10.11.2006

Whatsa covenant?

"Covenants are, at bottom, relationships. Covenants are not doctrinal abstractions. Covenant is not a mere word that we use to distinguish ourselves from other denominational traditions. Covenants are structured in the very way that God created the world, and in the way He recreated the world in Jesus Christ. Simply put, you are never alone. Everywhere you go, in everything you do, you are always in relationship."
- Douglas Wilson

4 comments:

  1. Steve,

    I understand the emotive appeal of what Wilson is saying here. But, as he so effectively does, he is able to cast what he says in such a way that those who disagree with him look narrow, legalistic, etc.

    Nobody is saying that the be all and end all of covenant relationship is the legal reality of it.

    Yet, I believe that belittling the legal nature of the covenant leads us down some bad roads.

    If we compare the covenantal relationship to a marital relationship, for instance. Would any of us say, at root, the marriage covenant is relationship? Isn't it a legal guarantee first? If not, why go through the legal ceremony? Why have the state involved on any level?

    Isn't the relationship founded upon the promises made and pledged to be kept before God and the magistrate? When the relationship wanes (as it does on occasion), isn't it just the essence of the binding nature of the agreement that keeps it together?

    Or, adoption. I cannot go up to any kid on the street, profess to love him or her with a fatherly love, and develop a son-daughter relationship with that child. There has to be a legal foundation for that relationship.

    Nobody is arguing that we do not serve an inherently, intrinsically, and extrinsically relational God. Indeed, that is at the heart of the doctrine of the Trinity. But, that love is offered upon the fulfillment of legal conditions. It is forensic. It is not thereby less precious, but more. GOd has swown by himself; he has undertaken obligations. He cannot lie, and therefore will not recant.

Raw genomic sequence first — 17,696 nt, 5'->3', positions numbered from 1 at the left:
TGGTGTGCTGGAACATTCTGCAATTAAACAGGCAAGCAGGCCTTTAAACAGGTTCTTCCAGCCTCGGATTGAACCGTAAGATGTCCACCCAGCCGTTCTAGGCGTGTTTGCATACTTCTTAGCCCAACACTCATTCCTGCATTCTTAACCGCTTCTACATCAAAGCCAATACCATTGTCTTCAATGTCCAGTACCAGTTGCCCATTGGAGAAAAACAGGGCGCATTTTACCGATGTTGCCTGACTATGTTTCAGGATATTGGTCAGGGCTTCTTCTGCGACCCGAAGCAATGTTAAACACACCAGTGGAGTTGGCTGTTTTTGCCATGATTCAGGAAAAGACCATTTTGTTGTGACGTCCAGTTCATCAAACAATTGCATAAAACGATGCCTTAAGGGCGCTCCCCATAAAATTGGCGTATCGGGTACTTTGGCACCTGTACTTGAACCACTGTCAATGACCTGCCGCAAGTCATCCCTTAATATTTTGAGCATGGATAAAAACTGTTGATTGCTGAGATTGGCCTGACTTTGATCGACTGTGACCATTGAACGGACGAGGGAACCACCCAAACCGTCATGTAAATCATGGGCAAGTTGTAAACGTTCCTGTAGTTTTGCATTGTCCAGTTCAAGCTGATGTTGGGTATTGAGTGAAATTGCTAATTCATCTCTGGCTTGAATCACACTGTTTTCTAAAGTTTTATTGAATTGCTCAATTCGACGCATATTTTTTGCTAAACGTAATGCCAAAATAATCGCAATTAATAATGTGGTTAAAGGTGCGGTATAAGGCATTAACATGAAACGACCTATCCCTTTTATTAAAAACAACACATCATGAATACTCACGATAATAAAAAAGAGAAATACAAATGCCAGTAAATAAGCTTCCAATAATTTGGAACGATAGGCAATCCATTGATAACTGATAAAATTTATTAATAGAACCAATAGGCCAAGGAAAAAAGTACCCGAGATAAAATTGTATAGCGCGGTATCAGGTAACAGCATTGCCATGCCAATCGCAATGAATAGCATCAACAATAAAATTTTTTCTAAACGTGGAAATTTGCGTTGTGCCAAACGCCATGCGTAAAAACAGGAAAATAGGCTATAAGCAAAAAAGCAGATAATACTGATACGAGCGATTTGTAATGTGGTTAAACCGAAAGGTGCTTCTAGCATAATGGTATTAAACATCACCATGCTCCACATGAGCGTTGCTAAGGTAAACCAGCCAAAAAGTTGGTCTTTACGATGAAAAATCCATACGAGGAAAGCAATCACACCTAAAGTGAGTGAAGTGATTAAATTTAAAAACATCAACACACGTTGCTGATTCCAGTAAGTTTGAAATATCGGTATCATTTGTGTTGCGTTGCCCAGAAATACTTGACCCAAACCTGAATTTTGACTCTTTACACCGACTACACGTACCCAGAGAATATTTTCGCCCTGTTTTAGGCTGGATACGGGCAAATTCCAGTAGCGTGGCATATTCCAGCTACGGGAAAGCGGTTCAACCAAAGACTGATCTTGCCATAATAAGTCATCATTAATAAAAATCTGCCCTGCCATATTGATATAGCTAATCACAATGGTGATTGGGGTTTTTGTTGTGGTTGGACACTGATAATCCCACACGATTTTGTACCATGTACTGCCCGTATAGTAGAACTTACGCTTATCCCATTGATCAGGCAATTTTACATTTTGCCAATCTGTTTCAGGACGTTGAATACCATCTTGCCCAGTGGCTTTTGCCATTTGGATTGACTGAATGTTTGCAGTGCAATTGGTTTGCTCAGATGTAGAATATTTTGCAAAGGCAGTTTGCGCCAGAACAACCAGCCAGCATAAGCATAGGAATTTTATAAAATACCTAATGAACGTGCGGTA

I suggest to you that adopting parents view their legal relationship with their adopted beloved children as just the guarantee that those children can never be taken out of that relationship (in a just society), and that it has really changed the status of that child from "not my son" to "my son." Thus, to disparage the legal nature of a covenant is to disparage its reality.

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  2. Ken, I would agree that marriage isn't based on feelings - when they are gone the marriage is not over. Yet marriage is not simply a contract, either. What really makes a marriage is grace or the desire to favor another, which can only be expressed in a relationship. There are legal realities that define such relationships (I don't think Wilson belittles them to say a covenant is not an abstraction) - but they are useless without the desire to favor another.

    Maybe this is a chicken and egg problem: legal or relational? Does one need priority over the other?

    I also think your analogy breaks down because we are talking about the personhood of God, whose word is more sure than any legal contract we can imagine. His relational favor toward us will not waver.

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  3. Steve,

    I guess my point is that nobody (at least in my knowledge) in Reformed circles would argue that the covenant is a "mere" abstraction (or an abstraction at all), but there are solemn, legal (ie law-based) obligations, promises, etc. that undergird, strengthen, and promise, or, alternately, justly condemn the covenant breaker. The idea that it is legal fiction, abstraction, and the like is a charge that has been hurled at traditional covenant theology by the FV and it is altogether unjust.

    MOre traditional covenant theology may argue that the covenant is a legal bond, but that does not downplay the relational nature of God among the three persons of the trinity, or with creatures in his image.

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  4. Ken,

    It looks like I agree with you for the most part on this issue, although I don't have a problem with what Wilson says here. It's true that covenants are, at bottom, relationships and not abstractions. However, there are two specific forms that covenantal relationships take: legal and personal.

    Even using the marriage analogy, marrige is at root a relationship. When two people marry, they enter into a legal relationship, not a legal abstraction. But the fulfillment of the marriage requires a personal relationship, as well. Two people who go through a marriage ceremony and never see one another again are still legally married - they maintain a legal relationship. But they have no personal relationship. And so their marriage never reaches the level of true fulfillment.

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